Mental Discipline Is Foundational for Mental Health
How regular, diligent meditation leads to the simple fulfillment we all seek
According to the data from my Garmin watch, I awoke at 3:28 am last night. I can also see that I had the night’s first short burst of REM (dreaming) sleep only a few minutes earlier, starting at 3:15 am. I remember waking up with a vague sense of dread, a lingering hopelessness reverberating from what was probably a disturbing dream, perhaps a nightmare.
That sense of discomfort in the body could easily have been parlayed by a wandering mind into worry or dread about various relatively innocuous situations in my waking life. While I have been dealing with several challenging circumstances, last night I was not being chased by a tiger, nor was my village being burned to the ground by marauding vikings.
Since I’ve practiced extensive amounts of Vipassana (“clear seeing”) meditation, I am aware that suffering is caused by the unconscious mind reacting to subtle, or not-so-subtle, sensations in the body, pushing away unpleasant sensations and grasping at pleasant ones. Last night, I could sense that there was a revved-up version of this kind of process happening below my conscious awareness, driving a troubling emotional state and prompting my conscious mind to look for external circumstances upon which to map it.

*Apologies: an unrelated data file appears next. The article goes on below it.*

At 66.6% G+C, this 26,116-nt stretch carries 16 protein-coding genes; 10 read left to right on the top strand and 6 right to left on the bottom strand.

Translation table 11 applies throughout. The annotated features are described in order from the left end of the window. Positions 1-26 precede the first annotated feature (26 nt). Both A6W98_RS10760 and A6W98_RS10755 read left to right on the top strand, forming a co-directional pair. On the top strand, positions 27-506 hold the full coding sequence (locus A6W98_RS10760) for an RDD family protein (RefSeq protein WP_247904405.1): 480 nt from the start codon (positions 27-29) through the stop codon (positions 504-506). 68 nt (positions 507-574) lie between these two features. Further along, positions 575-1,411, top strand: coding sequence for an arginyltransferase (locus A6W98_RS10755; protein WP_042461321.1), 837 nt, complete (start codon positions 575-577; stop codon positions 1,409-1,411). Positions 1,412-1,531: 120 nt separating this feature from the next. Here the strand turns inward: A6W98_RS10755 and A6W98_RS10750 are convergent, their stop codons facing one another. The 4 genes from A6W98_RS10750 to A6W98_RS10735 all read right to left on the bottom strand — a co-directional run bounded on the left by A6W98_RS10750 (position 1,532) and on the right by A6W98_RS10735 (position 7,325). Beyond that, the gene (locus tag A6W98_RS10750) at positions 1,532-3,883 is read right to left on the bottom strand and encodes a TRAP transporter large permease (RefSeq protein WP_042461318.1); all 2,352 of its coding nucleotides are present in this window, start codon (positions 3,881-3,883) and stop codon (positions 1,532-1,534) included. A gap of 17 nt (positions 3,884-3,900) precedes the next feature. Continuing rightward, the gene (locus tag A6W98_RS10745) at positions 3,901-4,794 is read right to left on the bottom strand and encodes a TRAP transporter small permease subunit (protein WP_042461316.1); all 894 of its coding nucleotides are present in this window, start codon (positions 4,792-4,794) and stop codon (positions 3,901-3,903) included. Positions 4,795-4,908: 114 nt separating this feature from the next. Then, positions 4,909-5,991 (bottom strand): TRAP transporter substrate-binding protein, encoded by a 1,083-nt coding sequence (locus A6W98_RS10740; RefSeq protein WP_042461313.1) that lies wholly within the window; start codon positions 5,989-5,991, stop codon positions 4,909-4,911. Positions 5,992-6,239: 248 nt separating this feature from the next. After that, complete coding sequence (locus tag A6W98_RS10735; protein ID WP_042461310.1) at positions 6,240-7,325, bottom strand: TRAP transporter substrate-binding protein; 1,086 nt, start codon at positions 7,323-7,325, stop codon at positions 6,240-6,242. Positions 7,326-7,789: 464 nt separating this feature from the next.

So, as I often now automatically do, I started to pass my awareness throughout my body, scanning systematically from my toes to my head and back again. When I found any sensations that my unconscious mind had been wrestling with, my conscious awareness stepped in and offered the alternative approach of equanimity: of witnessing without needing anything to be different.
After a few minutes, I entered a state of contentment as my mind curiously traversed the realm of my unconscious mind, turning over the rocks of old mental habits. I usually find this process soothing, as I finally increase awareness of, and look directly at, what has been troubling me. The buck stops with the sensations, and actually consciously looking at them, once that skill has been developed, becomes a productive and relaxing way of spending time.
We are what we think. All that we are arises…